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The Library Catalog vs. Google

September 2, 2010

This is the first in a series of what I hope will be brief, useful tips on the library, library resources, and finding information online.

Up today: The library catalog vs. Google!

Now, you don’t search these for the same reasons, generally. In the library catalog, you’re looking for a book or a movie; in Google, at least if you’re me, half the time you’re trying to remember how to spell something and the rest of the time you’re looking for websites or videos or whatever happened to that guy you went to high school with. But Google is so prevalent that it’s kind of influenced the way we think about all searching, and Not All Searches Are Equal. One might even say that Some Searches Are More Equal Than Others.

Google:

  • copies the internet (or a big chunk of it) onto its own servers
  • can consequently search it REALLY QUICKLY
  • spits out results to you that are ranked by Google’s super-secret PageRank algorithm
  • the more popular your site is deemed (i.e., the more people who link to it), the higher your PageRank
  • trivia: the Page in PageRank is named for Larry Page, one of Google’s founders, not for the web pages it indexes

The Library Catalog:

  • consists of a big database that is maintained by SirsiDynix, the company that runs our statewide catalog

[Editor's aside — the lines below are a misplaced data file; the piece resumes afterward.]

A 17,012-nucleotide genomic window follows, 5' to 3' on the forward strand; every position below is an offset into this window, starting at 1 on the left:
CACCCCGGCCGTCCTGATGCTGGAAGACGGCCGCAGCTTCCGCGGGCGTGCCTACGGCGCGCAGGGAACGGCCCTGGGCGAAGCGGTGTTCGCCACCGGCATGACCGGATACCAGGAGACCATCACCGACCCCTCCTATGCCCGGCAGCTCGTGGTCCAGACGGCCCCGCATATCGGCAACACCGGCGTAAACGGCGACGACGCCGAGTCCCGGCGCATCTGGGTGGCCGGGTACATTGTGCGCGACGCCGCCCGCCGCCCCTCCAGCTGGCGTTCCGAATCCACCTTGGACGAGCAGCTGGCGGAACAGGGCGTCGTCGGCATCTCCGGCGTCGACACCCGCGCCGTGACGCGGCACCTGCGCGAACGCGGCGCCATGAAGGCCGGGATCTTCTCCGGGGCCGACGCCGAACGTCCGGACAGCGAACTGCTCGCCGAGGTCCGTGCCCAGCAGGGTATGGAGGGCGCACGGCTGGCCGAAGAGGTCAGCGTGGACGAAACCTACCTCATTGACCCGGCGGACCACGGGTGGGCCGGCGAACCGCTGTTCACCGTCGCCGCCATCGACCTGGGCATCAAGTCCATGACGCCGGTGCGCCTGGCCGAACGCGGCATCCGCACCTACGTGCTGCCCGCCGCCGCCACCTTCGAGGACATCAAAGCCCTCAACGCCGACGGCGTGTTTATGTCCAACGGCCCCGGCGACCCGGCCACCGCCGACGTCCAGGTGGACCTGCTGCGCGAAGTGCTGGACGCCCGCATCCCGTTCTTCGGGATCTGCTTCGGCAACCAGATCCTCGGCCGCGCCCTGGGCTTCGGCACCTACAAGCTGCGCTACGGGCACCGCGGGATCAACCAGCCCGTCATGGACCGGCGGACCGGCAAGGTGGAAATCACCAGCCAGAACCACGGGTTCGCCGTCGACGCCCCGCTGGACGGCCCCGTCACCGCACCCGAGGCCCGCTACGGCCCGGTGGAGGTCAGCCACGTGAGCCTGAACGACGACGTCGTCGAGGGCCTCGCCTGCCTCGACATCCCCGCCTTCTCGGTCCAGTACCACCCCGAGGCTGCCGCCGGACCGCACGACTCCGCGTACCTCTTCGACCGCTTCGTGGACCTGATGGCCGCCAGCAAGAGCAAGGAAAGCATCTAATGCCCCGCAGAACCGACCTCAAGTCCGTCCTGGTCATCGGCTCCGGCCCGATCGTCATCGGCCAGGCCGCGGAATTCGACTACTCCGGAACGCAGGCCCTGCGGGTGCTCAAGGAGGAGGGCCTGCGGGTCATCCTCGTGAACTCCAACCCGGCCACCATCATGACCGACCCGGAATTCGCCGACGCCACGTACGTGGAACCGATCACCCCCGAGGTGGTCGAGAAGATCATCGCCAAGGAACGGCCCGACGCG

• sends out queries to this database *every time* you search, so searches are kind of slow
  • searches different parts of the record depending on what kind of search you do–a keyword search will look for those words anywhere; a title search will look just in the title field
  • gives you results in reverse chronological order of when the book or movie or CD or whatever was entered into the catalog
  • trivia: you can see a former VP of SirsiDynix doing karaoke online!

Why Can’t the Library Catalog Be More Awesomely Fast and Relevant Like Google?

  • We are not as rich as Google, so our tech is older.
  • There is a statewide committee (I’m on it) that’s looking at ways to make our catalog more awesome and fast like Google.
  • There are some neat tricks you can do with library catalogs that you can’t do with Google. Also, we don’t keep track of what you search for. So there are *some* advantages.

In our next installment, I’ll tell you a little more about some of those tricks and tips. Stay tuned!

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